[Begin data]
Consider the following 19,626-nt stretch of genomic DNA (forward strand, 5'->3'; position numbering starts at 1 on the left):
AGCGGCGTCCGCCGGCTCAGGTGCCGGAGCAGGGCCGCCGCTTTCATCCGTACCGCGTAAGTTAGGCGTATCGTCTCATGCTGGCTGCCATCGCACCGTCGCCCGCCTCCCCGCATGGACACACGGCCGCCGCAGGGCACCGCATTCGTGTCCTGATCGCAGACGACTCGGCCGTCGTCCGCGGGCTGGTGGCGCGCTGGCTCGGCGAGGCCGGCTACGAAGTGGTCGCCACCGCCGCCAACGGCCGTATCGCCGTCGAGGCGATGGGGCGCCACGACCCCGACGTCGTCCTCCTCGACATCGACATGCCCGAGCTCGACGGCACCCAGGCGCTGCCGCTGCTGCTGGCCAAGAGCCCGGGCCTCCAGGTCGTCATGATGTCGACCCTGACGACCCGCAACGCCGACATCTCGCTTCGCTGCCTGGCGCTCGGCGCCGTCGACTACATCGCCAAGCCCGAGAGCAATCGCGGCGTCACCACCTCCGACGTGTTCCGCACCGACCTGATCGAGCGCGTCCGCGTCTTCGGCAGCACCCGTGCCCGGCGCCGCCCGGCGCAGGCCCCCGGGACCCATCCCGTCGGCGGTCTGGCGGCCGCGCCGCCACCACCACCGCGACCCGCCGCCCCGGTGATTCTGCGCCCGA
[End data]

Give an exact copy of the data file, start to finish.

Consider the following 19,626-nt stretch of genomic DNA (forward strand, 5'->3'; position numbering starts at 1 on the left):
AGCGGCGTCCGCCGGCTCAGGTGCCGGAGCAGGGCCGCCGCTTTCATCCGTACCGCGTAAGTTAGGCGTATCGTCTCATGCTGGCTGCCATCGCACCGTCGCCCGCCTCCCCGCATGGACACACGGCCGCCGCAGGGCACCGCATTCGTGTCCTGATCGCAGACGACTCGGCCGTCGTCCGCGGGCTGGTGGCGCGCTGGCTCGGCGAGGCCGGCTACGAAGTGGTCGCCACCGCCGCCAACGGCCGTATCGCCGTCGAGGCGATGGGGCGCCACGACCCCGACGTCGTCCTCCTCGACATCGACATGCCCGAGCTCGACGGCACCCAGGCGCTGCCGCTGCTGCTGGCCAAGAGCCCGGGCCTCCAGGTCGTCATGATGTCGACCCTGACGACCCGCAACGCCGACATCTCGCTTCGCTGCCTGGCGCTCGGCGCCGTCGACTACATCGCCAAGCCCGAGAGCAATCGCGGCGTCACCACCTCCGACGTGTTCCGCACCGACCTGATCGAGCGCGTCCGCGTCTTCGGCAGCACCCGTGCCCGGCGCCGCCCGGCGCAGGCCCCCGGGACCCATCCCGTCGGCGGTCTGGCGGCCGCGCCGCCACCACCACCGCGACCCGCCGCCCCGGTGATTCTGCGCCCGA